PROVIDENCE, R.I. [Brown University] -- In research that may prove useful to future lunar explorers, scientists from Brown University have created the first quantitative map of water and its chemical building blocks trapped in the uppermost portion of the Moon's soil.
A team of astronomers led by Elyar Sedaghati, an ESO fellow and recent graduate of TU Berlin, has examined the atmosphere of the exoplanet [WASP-19b] in greater detail than ever before. This remarkable planet has about the same mass as Jupiter, but is so close to its parent star that it completes an orbit in just 19 hours and its atmosphere is estimated to have a temperature of about 2000 degrees Celsius.
Five KFU employees have been involved in the project - Ilfan Bikmaev, Eldar Irtuganov, Roman Zhuchkov, Almaz Galeev, and Sergey Melnikov.
Astronomers found that active star formation upswells galaxies, like yeast helps bread rise. Using three powerful telescopes on the ground and in orbit, they observed galaxies from 11 billion years ago and found explosive formation of stars in the cores of galaxies. This suggests that galaxies can change their own shape without interaction with other galaxies.
Operation IceBridge is flying in Greenland to measure how much ice has melted over the course of the summer from the ice sheet. The flights, which began on Aug. 25 and will go on until Sept. 21, repeat paths flown this spring and aim to monitor seasonal changes in the elevation of the ice sheet.
The sun emitted two mid-level solar flares on Sept. 7, 2017. The first peaked at 6:15 a.m. EDT. The second, larger flare, peaked at 10:36 a.m. EDT. These are the fourth and fifth sizable flares from the same active region since Sept. 4.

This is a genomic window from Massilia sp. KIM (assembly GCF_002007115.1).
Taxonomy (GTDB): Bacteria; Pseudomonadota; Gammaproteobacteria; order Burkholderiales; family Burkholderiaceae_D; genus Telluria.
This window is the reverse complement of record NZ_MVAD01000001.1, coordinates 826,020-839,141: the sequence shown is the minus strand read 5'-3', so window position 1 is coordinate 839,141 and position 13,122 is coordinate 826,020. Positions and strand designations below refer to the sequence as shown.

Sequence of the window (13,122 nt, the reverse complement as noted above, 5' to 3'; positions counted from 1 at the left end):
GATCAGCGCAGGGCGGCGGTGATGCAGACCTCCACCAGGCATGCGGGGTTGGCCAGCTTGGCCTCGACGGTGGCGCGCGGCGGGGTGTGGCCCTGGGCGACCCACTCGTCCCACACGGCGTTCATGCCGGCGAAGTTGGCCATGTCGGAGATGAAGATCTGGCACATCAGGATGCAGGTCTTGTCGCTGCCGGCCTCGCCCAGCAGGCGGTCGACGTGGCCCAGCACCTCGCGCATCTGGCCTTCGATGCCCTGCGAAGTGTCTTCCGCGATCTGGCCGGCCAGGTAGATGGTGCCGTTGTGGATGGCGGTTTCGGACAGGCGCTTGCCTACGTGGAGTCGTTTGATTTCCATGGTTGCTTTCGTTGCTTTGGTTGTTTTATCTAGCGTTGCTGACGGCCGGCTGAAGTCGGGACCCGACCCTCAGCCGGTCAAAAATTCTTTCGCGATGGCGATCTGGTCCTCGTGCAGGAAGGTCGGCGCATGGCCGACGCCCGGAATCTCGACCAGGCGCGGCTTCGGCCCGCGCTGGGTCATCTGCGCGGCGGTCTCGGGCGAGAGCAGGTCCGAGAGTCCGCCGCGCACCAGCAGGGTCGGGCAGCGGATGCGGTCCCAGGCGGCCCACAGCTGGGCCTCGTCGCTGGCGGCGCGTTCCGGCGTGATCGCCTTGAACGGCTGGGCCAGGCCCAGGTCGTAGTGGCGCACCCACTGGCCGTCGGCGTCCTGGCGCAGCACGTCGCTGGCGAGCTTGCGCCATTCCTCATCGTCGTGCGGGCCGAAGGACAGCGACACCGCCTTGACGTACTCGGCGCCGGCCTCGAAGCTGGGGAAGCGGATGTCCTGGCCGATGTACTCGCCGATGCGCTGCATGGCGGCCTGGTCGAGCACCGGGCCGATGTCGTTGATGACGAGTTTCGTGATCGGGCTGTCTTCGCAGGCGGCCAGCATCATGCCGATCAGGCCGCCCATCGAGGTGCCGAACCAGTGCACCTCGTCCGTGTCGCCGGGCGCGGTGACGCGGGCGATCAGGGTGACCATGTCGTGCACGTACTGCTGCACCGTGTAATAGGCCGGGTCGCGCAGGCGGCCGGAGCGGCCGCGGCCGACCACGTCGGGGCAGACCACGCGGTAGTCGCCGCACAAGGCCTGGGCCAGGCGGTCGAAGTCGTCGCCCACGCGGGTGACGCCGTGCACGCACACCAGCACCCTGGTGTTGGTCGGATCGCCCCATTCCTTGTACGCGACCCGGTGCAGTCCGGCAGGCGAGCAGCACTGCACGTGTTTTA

To see how this event may affect Earth, please visit NOAA's Space Weather Prediction Center at http://spaceweather.gov, the U.S. government's official source for space weather forecasts, alerts, watches and warnings.
An international team of researchers has discovered a way to use observations at ultraviolet (UV) wavelengths to uncover characteristics about superluminous supernovae previously impossible to determine, reports a new study published in Astrophysical Journal Letters on August 3, 2017.
The sun emitted two significant solar flares on the morning of Sept. 6, 2017. The first peaked at 5:10 a.m. EDT and the second, larger flare, peaked at 8:02 a.m. EDT. NASA's Solar Dynamics Observatory, which watches the sun constantly, captured images of both events. Solar flares are powerful bursts of radiation. Harmful radiation from a flare cannot pass through Earth's atmosphere to physically affect humans on the ground, however -- when intense enough -- they can disturb the atmosphere in the layer where GPS and communications signals travel.
The discovery of the largest timing irregularity yet observed in a pulsar is the first confirmation that pulsars in binary systems exhibit the strange phenomenon known as a 'glitch'. The study is published in the journal Monthly Notices of the Royal Astronomical Society.
The sun emitted a mid-level solar flare, peaking at 4:33 pm EDT on Sept. 4, 2017. NASA's Solar Dynamics Observatory, which watches the sun constantly, captured an image of the event. Solar flares are powerful bursts of radiation. Harmful radiation from a flare cannot pass through Earth's atmosphere to physically affect humans on the ground, however -- when intense enough -- they can disturb the atmosphere in the layer where GPS and communications signals travel.